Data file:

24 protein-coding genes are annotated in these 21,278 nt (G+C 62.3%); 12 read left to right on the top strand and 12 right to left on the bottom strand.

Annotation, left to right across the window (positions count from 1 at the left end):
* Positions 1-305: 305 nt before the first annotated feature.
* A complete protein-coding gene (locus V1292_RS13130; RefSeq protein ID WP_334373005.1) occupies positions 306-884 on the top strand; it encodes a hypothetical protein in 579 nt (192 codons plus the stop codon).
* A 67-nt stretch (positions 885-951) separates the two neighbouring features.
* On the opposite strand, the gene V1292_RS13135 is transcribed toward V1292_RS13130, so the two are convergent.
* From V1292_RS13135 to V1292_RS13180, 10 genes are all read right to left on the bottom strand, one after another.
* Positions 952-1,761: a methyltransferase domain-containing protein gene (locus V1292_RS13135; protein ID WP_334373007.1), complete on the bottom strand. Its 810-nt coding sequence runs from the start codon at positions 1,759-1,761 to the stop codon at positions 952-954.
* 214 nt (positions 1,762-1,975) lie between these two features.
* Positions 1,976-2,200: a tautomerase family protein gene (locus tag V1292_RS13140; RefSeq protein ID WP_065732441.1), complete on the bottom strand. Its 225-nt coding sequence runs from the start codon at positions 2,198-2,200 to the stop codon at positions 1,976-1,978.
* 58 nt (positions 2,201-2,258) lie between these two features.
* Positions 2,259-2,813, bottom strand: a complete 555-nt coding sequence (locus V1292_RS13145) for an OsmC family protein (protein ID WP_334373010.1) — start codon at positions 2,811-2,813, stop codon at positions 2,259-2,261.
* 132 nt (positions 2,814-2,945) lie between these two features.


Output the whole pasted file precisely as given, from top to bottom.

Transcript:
24 protein-coding genes are annotated in these 21,278 nt (G+C 62.3%); 12 read left to right on the top strand and 12 right to left on the bottom strand.

Annotation, left to right across the window (positions count from 1 at the left end):
* Positions 1-305: 305 nt before the first annotated feature.
* A complete protein-coding gene (locus V1292_RS13130; RefSeq protein ID WP_334373005.1) occupies positions 306-884 on the top strand; it encodes a hypothetical protein in 579 nt (192 codons plus the stop codon).
* A 67-nt stretch (positions 885-951) separates the two neighbouring features.
* On the opposite strand, the gene V1292_RS13135 is transcribed toward V1292_RS13130, so the two are convergent.
* From V1292_RS13135 to V1292_RS13180, 10 genes are all read right to left on the bottom strand, one after another.
* Positions 952-1,761: a methyltransferase domain-containing protein gene (locus V1292_RS13135; protein ID WP_334373007.1), complete on the bottom strand. Its 810-nt coding sequence runs from the start codon at positions 1,759-1,761 to the stop codon at positions 952-954.
* 214 nt (positions 1,762-1,975) lie between these two features.
* Positions 1,976-2,200: a tautomerase family protein gene (locus tag V1292_RS13140; RefSeq protein ID WP_065732441.1), complete on the bottom strand. Its 225-nt coding sequence runs from the start codon at positions 2,198-2,200 to the stop codon at positions 1,976-1,978.
* 58 nt (positions 2,201-2,258) lie between these two features.
* Positions 2,259-2,813, bottom strand: a complete 555-nt coding sequence (locus V1292_RS13145) for an OsmC family protein (protein ID WP_334373010.1) — start codon at positions 2,811-2,813, stop codon at positions 2,259-2,261.
* 132 nt (positions 2,814-2,945) lie between these two features.